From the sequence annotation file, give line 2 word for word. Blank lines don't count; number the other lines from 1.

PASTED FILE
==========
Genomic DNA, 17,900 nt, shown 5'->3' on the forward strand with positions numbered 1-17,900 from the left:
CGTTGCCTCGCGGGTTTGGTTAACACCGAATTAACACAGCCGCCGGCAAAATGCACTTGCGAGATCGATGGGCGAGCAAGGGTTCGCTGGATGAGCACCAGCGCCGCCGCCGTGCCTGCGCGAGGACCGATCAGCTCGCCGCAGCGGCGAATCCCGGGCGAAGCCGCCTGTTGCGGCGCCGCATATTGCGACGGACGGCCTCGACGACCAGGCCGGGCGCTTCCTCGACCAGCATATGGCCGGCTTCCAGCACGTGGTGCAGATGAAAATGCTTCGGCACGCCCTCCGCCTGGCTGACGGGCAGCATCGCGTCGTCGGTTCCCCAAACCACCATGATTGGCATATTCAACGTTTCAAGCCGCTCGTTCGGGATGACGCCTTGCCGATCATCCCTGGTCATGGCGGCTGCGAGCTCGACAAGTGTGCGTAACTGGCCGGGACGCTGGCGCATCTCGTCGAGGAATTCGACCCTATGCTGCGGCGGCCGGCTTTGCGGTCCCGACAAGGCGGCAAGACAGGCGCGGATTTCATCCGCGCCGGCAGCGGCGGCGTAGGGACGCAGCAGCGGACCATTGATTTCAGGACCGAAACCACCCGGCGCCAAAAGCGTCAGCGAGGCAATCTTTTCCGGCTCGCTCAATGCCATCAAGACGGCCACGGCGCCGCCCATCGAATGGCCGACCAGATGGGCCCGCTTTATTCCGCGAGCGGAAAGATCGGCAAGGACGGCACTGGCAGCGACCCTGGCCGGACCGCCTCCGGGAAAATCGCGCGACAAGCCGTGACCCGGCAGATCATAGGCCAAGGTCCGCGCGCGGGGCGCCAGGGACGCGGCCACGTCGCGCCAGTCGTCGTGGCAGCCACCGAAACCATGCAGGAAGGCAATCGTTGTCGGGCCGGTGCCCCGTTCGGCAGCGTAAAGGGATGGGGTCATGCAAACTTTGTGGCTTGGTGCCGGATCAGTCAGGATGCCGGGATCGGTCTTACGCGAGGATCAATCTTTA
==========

CGTTGCCTCGCGGGTTTGGTTAACACCGAATTAACACAGCCGCCGGCAAAATGCACTTGCGAGATCGATGGGCGAGCAAGGGTTCGCTGGATGAGCACCAGCGCCGCCGCCGTGCCTGCGCGAGGACCGATCAGCTCGCCGCAGCGGCGAATCCCGGGCGAAGCCGCCTGTTGCGGCGCCGCATATTGCGACGGACGGCCTCGACGACCAGGCCGGGCGCTTCCTCGACCAGCATATGGCCGGCTTCCAGCACGTGGTGCAGATGAAAATGCTTCGGCACGCCCTCCGCCTGGCTGACGGGCAGCATCGCGTCGTCGGTTCCCCAAACCACCATGATTGGCATATTCAACGTTTCAAGCCGCTCGTTCGGGATGACGCCTTGCCGATCATCCCTGGTCATGGCGGCTGCGAGCTCGACAAGTGTGCGTAACTGGCCGGGACGCTGGCGCATCTCGTCGAGGAATTCGACCCTATGCTGCGGCGGCCGGCTTTGCGGTCCCGACAAGGCGGCAAGACAGGCGCGGATTTCATCCGCGCCGGCAGCGGCGGCGTAGGGACGCAGCAGCGGACCATTGATTTCAGGACCGAAACCACCCGGCGCCAAAAGCGTCAGCGAGGCAATCTTTTCCGGCTCGCTCAATGCCATCAAGACGGCCACGGCGCCGCCCATCGAATGGCCGACCAGATGGGCCCGCTTTATTCCGCGAGCGGAAAGATCGGCAAGGACGGCACTGGCAGCGACCCTGGCCGGACCGCCTCCGGGAAAATCGCGCGACAAGCCGTGACCCGGCAGATCATAGGCCAAGGTCCGCGCGCGGGGCGCCAGGGACGCGGCCACGTCGCGCCAGTCGTCGTGGCAGCCACCGAAACCATGCAGGAAGGCAATCGTTGTCGGGCCGGTGCCCCGTTCGGCAGCGTAAAGGGATGGGGTCATGCAAACTTTGTGGCTTGGTGCCGGATCAGTCAGGATGCCGGGATCGGTCTTACGCGAGGATCAATCTTTA